boxes of books in preparation for our May 9th books and logo launchIt's a whole new world of inclusion and interdependence and we're excited to be part of it.   Over the last few years we've been experimenting with ideas from social enterprise and entrepreneurial thinking.   One of the surprises has been, as the only non-profit participants in a two year course for about two dozen people which intended to double our "business" while seizing real-life opportunities along the way to learn about everything from strategic planning to HR to PR to networking and sales techniques, that our sector and the world of business have a LOT to offer each other.   For one thing, they're really nice people.  It's not like that guy with the apprentice show.   They're really not just out to make a buck - they have dreams and commitments and concerns just like we all do - and often they are very similar concerns about the world we all share.   For another thing, they have refreshing accountability.  The accountability, or lack of it, in social services is a whole other conversation but we might simply say we prefer to hang out with people who stand accountable for who they are and what they contribute, who are okay to take a chance and make a mistake and say they're sorry and fix it.   People who don't want to cling to a bunch of old ideas that once seemed innovative.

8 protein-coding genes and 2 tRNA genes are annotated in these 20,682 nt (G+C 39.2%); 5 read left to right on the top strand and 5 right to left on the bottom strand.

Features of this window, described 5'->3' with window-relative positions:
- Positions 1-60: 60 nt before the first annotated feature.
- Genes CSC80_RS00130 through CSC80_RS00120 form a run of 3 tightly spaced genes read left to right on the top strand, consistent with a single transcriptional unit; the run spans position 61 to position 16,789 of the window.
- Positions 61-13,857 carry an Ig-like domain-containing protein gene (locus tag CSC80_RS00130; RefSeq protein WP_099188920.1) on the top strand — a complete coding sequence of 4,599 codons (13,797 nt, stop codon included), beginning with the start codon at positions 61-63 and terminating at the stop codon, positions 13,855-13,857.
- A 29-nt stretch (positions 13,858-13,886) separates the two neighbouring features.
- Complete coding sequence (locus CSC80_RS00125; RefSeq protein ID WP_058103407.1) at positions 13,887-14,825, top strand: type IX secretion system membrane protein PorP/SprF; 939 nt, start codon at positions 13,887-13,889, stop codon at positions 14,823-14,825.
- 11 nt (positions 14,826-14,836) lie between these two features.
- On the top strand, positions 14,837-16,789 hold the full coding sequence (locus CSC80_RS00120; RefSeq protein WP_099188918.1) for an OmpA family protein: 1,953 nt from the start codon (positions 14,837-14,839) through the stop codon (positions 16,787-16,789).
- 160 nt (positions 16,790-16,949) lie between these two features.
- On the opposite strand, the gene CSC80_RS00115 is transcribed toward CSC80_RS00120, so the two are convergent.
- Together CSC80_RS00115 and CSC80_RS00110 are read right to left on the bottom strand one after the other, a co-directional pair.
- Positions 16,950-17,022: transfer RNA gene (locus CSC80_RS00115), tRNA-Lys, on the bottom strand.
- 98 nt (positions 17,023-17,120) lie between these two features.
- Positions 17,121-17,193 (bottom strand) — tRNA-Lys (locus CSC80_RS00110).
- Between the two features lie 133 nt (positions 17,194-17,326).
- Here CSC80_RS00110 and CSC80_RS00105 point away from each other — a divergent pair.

Another surprise was that they need us.   Not as a "non-profit" (that took a while for them to figure out and, again, it's another conversation - if everything is to be congruent and we want to position people with disabilities so that their strengths and gifts are apparent do we really want to be known for what we don't do?) but as business partners who know how to excite communities, how to engage staff and discover commitment to a larger goal together, how to be creative problem-solvers and as people who know how to stretch a penny.  

A few projects, three books and a DVD later, we're ready to launch.   Bring it! as "The Rock" says.   So feel free to purchase, to send your friends, to submit your stories and ideas to our press.   Welcome to our latest take on community!

Aaron Johannes, Director of Training, Research and Development and one of the proud parents of Spectrum Press.